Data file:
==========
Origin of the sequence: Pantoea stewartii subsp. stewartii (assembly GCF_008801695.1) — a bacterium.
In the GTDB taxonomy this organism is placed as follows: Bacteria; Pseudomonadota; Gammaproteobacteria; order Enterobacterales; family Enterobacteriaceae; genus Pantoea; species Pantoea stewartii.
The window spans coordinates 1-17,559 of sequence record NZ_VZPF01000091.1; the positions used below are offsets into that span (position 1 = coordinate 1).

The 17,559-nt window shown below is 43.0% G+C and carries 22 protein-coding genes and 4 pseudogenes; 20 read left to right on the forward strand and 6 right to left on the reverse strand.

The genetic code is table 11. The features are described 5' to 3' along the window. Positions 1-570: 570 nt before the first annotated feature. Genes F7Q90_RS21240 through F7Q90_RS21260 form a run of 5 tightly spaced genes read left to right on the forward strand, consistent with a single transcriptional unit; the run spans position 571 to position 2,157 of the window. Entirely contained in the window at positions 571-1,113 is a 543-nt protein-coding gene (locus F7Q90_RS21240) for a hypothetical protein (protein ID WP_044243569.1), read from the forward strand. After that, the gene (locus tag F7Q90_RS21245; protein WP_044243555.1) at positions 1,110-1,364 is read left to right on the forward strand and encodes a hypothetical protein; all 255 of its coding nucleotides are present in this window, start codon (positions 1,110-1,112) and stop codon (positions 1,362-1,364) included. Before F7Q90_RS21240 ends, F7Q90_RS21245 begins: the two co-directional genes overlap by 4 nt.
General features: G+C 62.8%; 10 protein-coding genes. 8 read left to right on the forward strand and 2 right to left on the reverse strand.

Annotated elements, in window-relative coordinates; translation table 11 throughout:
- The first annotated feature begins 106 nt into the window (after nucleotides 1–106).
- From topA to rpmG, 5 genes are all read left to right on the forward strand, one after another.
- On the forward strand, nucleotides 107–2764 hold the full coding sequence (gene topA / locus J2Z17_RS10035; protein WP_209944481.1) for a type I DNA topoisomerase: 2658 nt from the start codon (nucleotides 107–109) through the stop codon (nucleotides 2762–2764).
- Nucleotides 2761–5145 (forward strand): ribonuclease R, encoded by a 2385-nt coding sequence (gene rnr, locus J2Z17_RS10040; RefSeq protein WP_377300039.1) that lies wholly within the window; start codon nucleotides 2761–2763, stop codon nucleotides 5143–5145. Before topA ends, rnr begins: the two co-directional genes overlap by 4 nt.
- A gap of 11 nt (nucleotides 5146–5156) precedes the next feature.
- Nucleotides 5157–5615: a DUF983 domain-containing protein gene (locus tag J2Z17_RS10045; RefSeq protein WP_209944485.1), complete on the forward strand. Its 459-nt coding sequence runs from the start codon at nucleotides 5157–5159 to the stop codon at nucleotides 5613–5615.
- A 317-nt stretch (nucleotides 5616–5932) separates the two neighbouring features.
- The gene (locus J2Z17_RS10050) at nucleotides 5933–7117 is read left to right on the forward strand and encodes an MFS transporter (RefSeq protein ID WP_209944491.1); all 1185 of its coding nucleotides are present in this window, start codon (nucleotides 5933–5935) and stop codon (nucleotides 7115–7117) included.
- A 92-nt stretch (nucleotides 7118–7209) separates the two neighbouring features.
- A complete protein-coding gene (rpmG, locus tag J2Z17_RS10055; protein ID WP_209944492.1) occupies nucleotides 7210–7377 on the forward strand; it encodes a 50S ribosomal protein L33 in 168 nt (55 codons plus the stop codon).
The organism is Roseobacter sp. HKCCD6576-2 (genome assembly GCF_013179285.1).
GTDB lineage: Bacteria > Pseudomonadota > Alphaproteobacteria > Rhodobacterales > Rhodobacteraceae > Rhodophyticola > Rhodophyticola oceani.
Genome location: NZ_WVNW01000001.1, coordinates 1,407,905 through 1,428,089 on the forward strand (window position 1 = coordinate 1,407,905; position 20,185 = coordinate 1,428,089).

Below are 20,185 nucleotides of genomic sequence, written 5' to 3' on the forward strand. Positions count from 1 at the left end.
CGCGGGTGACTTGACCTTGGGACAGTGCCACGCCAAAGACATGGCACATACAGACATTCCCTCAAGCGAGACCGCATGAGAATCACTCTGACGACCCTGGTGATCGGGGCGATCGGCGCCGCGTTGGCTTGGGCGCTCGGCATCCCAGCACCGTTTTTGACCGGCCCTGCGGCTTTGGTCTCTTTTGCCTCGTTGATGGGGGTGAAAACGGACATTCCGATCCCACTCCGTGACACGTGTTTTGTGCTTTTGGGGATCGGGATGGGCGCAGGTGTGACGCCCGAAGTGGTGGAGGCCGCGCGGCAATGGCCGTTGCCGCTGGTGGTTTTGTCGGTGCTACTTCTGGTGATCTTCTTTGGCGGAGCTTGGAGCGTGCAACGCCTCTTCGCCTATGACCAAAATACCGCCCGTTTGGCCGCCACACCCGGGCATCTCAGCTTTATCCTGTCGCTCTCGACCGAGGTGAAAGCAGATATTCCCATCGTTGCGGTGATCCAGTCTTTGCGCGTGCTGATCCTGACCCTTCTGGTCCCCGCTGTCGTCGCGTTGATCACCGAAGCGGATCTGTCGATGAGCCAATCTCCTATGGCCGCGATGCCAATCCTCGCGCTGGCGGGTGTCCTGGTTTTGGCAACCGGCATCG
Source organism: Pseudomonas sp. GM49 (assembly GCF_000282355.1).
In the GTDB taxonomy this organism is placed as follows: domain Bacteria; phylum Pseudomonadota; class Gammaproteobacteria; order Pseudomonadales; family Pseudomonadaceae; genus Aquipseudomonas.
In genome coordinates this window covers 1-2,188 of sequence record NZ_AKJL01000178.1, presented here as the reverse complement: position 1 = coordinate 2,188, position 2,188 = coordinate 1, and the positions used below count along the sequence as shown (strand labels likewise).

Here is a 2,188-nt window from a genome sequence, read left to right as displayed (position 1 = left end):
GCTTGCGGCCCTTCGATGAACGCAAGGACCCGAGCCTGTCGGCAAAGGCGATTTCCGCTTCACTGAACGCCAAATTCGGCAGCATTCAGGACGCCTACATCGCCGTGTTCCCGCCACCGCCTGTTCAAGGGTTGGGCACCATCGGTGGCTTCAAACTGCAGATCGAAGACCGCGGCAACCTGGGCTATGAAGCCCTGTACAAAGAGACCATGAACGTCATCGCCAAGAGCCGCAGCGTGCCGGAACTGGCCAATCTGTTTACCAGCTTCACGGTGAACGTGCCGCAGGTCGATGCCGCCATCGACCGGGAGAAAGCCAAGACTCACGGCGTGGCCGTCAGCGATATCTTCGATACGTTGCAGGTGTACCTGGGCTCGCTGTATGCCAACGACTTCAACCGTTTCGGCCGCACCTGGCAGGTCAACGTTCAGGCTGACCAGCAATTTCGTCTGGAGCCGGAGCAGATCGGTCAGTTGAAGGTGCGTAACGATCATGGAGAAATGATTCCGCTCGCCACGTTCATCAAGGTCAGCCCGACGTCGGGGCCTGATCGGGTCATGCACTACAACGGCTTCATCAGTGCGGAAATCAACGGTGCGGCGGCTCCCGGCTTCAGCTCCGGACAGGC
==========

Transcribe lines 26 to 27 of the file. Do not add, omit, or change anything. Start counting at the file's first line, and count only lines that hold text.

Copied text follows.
Here is a 2,188-nt window from a genome sequence, read left to right as displayed (position 1 = left end):
GCTTGCGGCCCTTCGATGAACGCAAGGACCCGAGCCTGTCGGCAAAGGCGATTTCCGCTTCACTGAACGCCAAATTCGGCAGCATTCAGGACGCCTACATCGCCGTGTTCCCGCCACCGCCTGTTCAAGGGTTGGGCACCATCGGTGGCTTCAAACTGCAGATCGAAGACCGCGGCAACCTGGGCTATGAAGCCCTGTACAAAGAGACCATGAACGTCATCGCCAAGAGCCGCAGCGTGCCGGAACTGGCCAATCTGTTTACCAGCTTCACGGTGAACGTGCCGCAGGTCGATGCCGCCATCGACCGGGAGAAAGCCAAGACTCACGGCGTGGCCGTCAGCGATATCTTCGATACGTTGCAGGTGTACCTGGGCTCGCTGTATGCCAACGACTTCAACCGTTTCGGCCGCACCTGGCAGGTCAACGTTCAGGCTGACCAGCAATTTCGTCTGGAGCCGGAGCAGATCGGTCAGTTGAAGGTGCGTAACGATCATGGAGAAATGATTCCGCTCGCCACGTTCATCAAGGTCAGCCCGACGTCGGGGCCTGATCGGGTCATGCACTACAACGGCTTCATCAGTGCGGAAATCAACGGTGCGGCGGCTCCCGGCTTCAGCTCCGGACAGGC